Samantha Berger takes us underground to discover the New York City female comic book artist scene.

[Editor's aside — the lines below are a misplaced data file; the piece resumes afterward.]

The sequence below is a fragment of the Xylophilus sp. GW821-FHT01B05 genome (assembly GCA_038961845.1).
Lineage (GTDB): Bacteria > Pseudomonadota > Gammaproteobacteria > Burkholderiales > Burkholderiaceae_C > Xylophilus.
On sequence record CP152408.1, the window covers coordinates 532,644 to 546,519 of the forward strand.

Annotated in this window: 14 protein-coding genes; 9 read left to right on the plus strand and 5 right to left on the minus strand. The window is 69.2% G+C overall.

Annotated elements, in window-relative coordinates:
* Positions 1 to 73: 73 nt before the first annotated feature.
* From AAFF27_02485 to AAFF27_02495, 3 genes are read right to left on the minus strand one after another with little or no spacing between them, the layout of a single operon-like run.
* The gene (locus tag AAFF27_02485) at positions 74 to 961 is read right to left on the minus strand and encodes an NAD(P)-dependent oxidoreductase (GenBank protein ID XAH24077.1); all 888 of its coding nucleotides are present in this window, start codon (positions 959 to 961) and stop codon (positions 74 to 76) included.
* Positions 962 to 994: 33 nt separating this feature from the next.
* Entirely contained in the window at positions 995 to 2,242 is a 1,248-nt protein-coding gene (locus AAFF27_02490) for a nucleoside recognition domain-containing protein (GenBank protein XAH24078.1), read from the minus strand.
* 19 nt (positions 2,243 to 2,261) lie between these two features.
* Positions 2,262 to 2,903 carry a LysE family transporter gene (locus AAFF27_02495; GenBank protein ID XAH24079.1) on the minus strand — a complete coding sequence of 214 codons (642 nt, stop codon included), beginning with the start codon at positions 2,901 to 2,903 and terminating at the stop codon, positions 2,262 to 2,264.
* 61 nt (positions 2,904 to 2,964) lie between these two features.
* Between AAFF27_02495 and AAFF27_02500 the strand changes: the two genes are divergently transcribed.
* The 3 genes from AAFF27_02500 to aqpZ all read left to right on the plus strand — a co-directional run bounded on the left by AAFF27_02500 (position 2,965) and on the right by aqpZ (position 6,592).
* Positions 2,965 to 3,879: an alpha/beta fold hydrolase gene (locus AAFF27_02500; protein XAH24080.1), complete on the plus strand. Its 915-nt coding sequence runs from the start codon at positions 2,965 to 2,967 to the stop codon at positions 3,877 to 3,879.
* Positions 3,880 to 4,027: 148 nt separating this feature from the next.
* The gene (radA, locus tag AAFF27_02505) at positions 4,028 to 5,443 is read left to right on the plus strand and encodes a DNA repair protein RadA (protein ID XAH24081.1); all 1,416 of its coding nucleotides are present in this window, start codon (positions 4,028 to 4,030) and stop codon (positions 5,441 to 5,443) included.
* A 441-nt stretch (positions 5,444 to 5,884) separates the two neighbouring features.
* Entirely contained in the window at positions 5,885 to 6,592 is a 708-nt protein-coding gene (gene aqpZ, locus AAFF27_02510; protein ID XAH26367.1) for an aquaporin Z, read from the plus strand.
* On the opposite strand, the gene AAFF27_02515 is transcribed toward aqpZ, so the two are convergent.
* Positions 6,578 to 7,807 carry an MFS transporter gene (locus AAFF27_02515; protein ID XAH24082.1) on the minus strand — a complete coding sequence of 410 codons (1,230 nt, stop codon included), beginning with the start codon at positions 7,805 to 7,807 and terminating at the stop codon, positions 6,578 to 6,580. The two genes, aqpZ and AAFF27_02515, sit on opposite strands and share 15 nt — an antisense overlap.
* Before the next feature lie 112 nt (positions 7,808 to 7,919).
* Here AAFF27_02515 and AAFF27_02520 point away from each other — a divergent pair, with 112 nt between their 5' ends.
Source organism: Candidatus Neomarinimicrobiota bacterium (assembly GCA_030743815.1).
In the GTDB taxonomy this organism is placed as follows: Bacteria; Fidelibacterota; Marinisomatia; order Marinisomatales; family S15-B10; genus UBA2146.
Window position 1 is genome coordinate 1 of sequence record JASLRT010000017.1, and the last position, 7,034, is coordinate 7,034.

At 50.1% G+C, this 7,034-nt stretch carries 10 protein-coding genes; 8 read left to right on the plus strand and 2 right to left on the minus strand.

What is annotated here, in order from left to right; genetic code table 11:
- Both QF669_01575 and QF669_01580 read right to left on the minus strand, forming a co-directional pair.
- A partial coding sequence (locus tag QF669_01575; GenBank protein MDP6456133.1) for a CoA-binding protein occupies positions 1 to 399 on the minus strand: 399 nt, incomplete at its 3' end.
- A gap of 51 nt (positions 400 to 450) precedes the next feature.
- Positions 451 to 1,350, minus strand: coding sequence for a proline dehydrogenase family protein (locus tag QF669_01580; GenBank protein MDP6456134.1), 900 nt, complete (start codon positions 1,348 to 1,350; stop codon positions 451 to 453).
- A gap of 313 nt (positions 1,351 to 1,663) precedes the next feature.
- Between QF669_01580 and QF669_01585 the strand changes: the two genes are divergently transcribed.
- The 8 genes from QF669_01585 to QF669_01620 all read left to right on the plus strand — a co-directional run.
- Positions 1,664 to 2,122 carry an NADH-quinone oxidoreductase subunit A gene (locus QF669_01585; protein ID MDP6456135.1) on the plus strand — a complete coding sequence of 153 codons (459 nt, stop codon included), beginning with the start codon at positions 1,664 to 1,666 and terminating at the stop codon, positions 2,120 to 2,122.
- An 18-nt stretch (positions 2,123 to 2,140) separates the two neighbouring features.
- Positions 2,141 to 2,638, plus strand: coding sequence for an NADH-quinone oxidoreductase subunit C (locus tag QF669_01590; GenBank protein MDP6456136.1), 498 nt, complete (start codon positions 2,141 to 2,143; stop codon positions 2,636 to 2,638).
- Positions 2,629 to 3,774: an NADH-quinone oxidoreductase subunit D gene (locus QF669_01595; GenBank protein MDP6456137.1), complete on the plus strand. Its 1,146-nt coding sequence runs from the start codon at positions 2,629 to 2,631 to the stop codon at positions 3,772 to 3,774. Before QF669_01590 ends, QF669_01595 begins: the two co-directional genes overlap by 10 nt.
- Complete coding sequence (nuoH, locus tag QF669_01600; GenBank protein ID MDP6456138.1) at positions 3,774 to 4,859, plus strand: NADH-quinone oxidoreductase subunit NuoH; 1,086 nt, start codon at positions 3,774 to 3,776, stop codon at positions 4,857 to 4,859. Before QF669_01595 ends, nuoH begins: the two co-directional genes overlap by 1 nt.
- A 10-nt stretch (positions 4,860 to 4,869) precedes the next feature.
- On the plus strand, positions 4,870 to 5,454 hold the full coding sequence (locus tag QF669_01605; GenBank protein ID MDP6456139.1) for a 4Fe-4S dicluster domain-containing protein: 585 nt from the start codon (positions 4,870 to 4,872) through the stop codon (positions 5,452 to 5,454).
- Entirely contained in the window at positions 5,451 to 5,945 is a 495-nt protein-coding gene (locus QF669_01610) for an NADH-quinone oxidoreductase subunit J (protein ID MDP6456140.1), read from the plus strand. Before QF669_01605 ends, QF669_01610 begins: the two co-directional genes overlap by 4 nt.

I have been a serious reader and collector of children's books from the time I could read--and even before. When I read books like Where the Wild Things Are, The Giving Tree, and Sylvester and The Magic Pebble, I instantly connected with this medium and the wonderful relationship between text and image together on the page. It was clearly the thing that I wanted to do when I grew up. When I did "grow up," or at least got older, I discovered comics and graphic novels. YEEEEY! It was like children's books--but for grown-ups! However, I may not be talking about the type of comics with which most people are familiar. I too had a huge misconception of what comics were. Even the word "comics" implies a meaning which isn't reflected in the kind to which I'm referring. To me, "comics" had always meant "the funnies"--those cutesy blurbs in the newspaper, like Charlie Brown, Family Circus, and occasionally actually funny ones, like Calvin and Hobbes. Or sometimes "comics" meant comic books, like Archie, Superman, and Casper. Let's face it, the same word "comics" is even used for comedians! There should be a new word for the good ones. Getting Introduced In 1994 I heard about a project two women in Philadelphia, Debbi Rogow and Sheri Grasmuck, were working on. It was a comic book aimed at girls in the 8-13 age range and was going to be an alternative to Archie. They felt comics were under-used as a medium to reach children, especially girls. They believed there were no comics for girls to read except Archie, which has two girls with identical hot-bods, and different color hair fighting for Archie's affection, and stuck in 1955. Oh, and Barbie also had her own comic. Not the best in the way of role-models. This project, called Get Real would be published by their newfound company, C.O.L.L.A.G.E (Comics, Arts and Gender). It had intentions of having a multi- ethnic group of characters, and dealing with "real problems" in the "real world." It could also function as a literacy tool, and touch on some female health issues while it was at it. Maybe it could be in public schools....maybe it could be in women's health clinics...It aimed high and had a lot of potential.